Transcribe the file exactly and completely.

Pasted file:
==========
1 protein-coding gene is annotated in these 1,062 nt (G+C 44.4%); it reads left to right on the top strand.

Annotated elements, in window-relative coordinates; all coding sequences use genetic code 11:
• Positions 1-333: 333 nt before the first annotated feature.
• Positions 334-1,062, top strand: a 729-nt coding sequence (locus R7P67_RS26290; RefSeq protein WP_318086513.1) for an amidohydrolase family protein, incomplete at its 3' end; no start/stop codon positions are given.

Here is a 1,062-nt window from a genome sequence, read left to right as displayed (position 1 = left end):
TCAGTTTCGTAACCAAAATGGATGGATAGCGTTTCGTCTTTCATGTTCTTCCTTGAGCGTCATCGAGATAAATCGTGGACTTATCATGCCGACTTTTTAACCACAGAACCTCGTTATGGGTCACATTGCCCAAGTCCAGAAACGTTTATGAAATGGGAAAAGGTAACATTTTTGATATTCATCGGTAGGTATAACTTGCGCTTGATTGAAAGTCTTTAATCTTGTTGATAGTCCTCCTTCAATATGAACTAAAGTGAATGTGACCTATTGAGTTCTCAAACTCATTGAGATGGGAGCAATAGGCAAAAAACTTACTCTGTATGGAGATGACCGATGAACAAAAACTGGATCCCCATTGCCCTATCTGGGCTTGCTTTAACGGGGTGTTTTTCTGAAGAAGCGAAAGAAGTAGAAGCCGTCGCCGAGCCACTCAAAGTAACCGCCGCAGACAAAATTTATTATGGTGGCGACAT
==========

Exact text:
1 protein-coding gene is annotated in these 1,062 nt (G+C 44.4%); it reads left to right on the top strand.

Annotated elements, in window-relative coordinates; all coding sequences use genetic code 11:
• Positions 1-333: 333 nt before the first annotated feature.
• Positions 334-1,062, top strand: a 729-nt coding sequence (locus R7P67_RS26290; RefSeq protein WP_318086513.1) for an amidohydrolase family protein, incomplete at its 3' end; no start/stop codon positions are given.

Here is a 1,062-nt window from a genome sequence, read left to right as displayed (position 1 = left end):
TCAGTTTCGTAACCAAAATGGATGGATAGCGTTTCGTCTTTCATGTTCTTCCTTGAGCGTCATCGAGATAAATCGTGGACTTATCATGCCGACTTTTTAACCACAGAACCTCGTTATGGGTCACATTGCCCAAGTCCAGAAACGTTTATGAAATGGGAAAAGGTAACATTTTTGATATTCATCGGTAGGTATAACTTGCGCTTGATTGAAAGTCTTTAATCTTGTTGATAGTCCTCCTTCAATATGAACTAAAGTGAATGTGACCTATTGAGTTCTCAAACTCATTGAGATGGGAGCAATAGGCAAAAAACTTACTCTGTATGGAGATGACCGATGAACAAAAACTGGATCCCCATTGCCCTATCTGGGCTTGCTTTAACGGGGTGTTTTTCTGAAGAAGCGAAAGAAGTAGAAGCCGTCGCCGAGCCACTCAAAGTAACCGCCGCAGACAAAATTTATTATGGTGGCGACAT